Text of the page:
SIOUX FALLS, S.D. (KELO) — We’re now less than two months away from November 1, the date by which Sanford employees must be vaccinated against COVID-19. Dr. Jeremy Cauwels, chief physician with Sanford Health, says the mandate has been largely popular with employees.
“I think for the most part, our employees are incredible supportive of this,” Cauwels said. “They understand that this is the best and easiest way to be both incredibly safe for our patients and incredibly safe for the coworkers you’re standing next to everyday.”
When he sat down with KELOLAND News on Friday, Cauwels said more than 70% of employees are vaccinated. He describes this as their “lowest estimate.”
“Inside in the hallways, we’re still treating people with horrible COVID disease,” Cauwels said. “And so the folks in the hallways understand the importance of why we’re doing what we’re doing, that it really is trying to keep all of our people out of the hospital and all of our people as safe as we possibly can.”
He says that the decision to mandate the vaccine was not difficult: far from it.
“I think in discussions with our CEO and our leadership team, this for us was a no-brainer,” Cauwels said.
Cauwels says some employees have been undecided.
“I think there are some employees on the fence, and we are doing everything we can to talk to those employees and make sure that they understand why this choice is important to them,” Cauwels said.
Felix Nyangamoi is one Sanford employee who isn’t undecided; he’s received his two shots. He’s a learning and development specialist with the environmental services department.
“We have people from across the world, different cultures, different religions, different beliefs, different backgrounds, so you can see, it’s not very easy, and you’re dealing with people who come from all parts of the world and walks of life who have different ideas about vaccines and things like that,” Nyangamoi said. “So, yeah it’s very challenging.”
He helps connect others in the department with a vaccine.
“Right now with this mandate thing coming November first, I’m facilitating and helping them, taking them up to employee health and helping them with the paperwork, of everything that needs to be done, help them interpret whatever the situation it is, things that they don’t understand, and then they go ahead and take their vaccine,” Nyangamoi said.
“The best and fastest way to get out of the pandemic is to make sure that we vaccinate enough people and protect enough people from this virus, that we’re not putting people in our intensive care units, we’re not losing our loved ones, and we’re not having people miss work or miss school because they aren’t physically well enough to get there,” Cauwels said.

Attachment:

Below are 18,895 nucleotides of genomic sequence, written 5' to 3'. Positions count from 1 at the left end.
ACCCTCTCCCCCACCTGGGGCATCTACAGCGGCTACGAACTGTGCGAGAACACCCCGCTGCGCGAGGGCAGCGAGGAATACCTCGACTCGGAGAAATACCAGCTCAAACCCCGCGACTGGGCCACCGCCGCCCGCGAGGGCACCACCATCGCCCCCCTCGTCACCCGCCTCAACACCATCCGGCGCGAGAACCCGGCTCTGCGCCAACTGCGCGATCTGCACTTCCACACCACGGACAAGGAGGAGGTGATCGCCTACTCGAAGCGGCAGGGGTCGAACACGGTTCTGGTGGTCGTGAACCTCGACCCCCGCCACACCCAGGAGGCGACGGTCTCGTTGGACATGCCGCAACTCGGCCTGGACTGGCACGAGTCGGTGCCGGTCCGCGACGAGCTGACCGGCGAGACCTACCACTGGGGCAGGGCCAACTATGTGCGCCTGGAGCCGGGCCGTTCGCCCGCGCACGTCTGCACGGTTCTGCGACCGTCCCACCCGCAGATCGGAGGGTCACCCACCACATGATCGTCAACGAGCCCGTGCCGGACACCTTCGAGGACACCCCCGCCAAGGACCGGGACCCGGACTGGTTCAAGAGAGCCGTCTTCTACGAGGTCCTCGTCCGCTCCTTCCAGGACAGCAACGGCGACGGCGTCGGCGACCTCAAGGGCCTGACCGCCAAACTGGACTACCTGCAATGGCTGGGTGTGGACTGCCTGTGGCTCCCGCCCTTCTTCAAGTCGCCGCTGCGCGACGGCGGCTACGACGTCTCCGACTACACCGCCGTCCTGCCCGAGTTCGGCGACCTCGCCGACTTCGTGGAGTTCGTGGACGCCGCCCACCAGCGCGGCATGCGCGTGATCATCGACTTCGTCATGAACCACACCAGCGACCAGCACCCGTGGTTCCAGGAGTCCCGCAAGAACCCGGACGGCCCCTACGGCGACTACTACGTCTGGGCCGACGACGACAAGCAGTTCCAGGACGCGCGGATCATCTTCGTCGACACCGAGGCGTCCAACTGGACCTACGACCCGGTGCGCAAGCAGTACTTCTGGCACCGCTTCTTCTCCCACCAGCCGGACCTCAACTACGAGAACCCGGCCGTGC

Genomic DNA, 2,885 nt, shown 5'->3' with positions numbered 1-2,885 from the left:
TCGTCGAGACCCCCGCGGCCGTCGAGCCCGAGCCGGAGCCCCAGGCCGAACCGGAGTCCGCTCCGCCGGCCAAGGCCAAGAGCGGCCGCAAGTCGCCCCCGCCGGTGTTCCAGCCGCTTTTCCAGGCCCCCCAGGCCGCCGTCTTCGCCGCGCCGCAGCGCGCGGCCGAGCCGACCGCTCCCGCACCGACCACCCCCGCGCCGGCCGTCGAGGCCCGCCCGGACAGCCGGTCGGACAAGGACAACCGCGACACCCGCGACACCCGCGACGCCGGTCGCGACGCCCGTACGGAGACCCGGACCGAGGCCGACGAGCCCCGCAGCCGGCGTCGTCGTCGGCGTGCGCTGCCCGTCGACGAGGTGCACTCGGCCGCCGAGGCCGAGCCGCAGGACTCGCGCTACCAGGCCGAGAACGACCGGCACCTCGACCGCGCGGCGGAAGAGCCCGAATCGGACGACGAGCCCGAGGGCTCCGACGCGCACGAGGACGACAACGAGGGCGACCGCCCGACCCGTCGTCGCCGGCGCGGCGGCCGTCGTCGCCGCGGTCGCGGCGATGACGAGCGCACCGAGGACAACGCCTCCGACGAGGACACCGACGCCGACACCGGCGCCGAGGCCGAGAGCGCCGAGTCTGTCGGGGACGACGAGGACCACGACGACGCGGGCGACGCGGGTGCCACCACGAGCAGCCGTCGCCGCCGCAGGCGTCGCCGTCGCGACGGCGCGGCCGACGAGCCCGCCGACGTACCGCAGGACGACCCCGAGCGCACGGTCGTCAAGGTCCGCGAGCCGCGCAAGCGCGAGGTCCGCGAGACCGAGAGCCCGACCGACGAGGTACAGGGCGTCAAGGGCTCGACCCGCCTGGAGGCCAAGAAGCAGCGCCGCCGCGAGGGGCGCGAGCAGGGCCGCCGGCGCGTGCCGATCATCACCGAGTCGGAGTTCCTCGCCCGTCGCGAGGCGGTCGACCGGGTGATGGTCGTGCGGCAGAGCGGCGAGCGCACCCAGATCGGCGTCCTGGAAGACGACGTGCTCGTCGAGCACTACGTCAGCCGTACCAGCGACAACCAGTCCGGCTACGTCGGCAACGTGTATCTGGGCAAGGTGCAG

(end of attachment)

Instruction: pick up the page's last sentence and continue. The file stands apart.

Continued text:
Cauwels highlights an individual’s thinking when asked about a hypothetical employee on the fence who may reach out to him.
“I think it’s important to figure out why they’re on the fence, and it’s important to speak directly to those reasons,” Cauwels said. “Some people are on the fence because they’re not sure what the effects of the vaccine are long-term. Some people are concerned about fertility. Some people are concerned about knowing if the vaccine was tested appropriately.”
He says nuance is necessary.
“I think you can speak to all of those things, but you have to pick each individual subject to make sure you’re speaking to the right reason for the right person,” Cauwels said.
Sanford employees do have the option of applying for a religious or medical exemption.
Avera Health declined an interview request for this report but did provide a statement: “Avera believes fully in the safety and effectiveness of the COVID-19 vaccine, and we are seeing the difference that this vaccine has made in reducing hospitalization and death in those who are vaccinated. At this time, Avera is gathering information and feedback from our employees. We have not made a decision on a mandate at this time.”
Monument Health also declined an interview. They provided a statement as well: “Monument Health continues to evaluate the COVID-19 situation in western South Dakota. At this time, we do not require Physicians or Caregivers to be vaccinated against the COVID-19 virus as a condition of employment. We strongly encourage everyone to get vaccinated to protect themselves, their families and our communities.”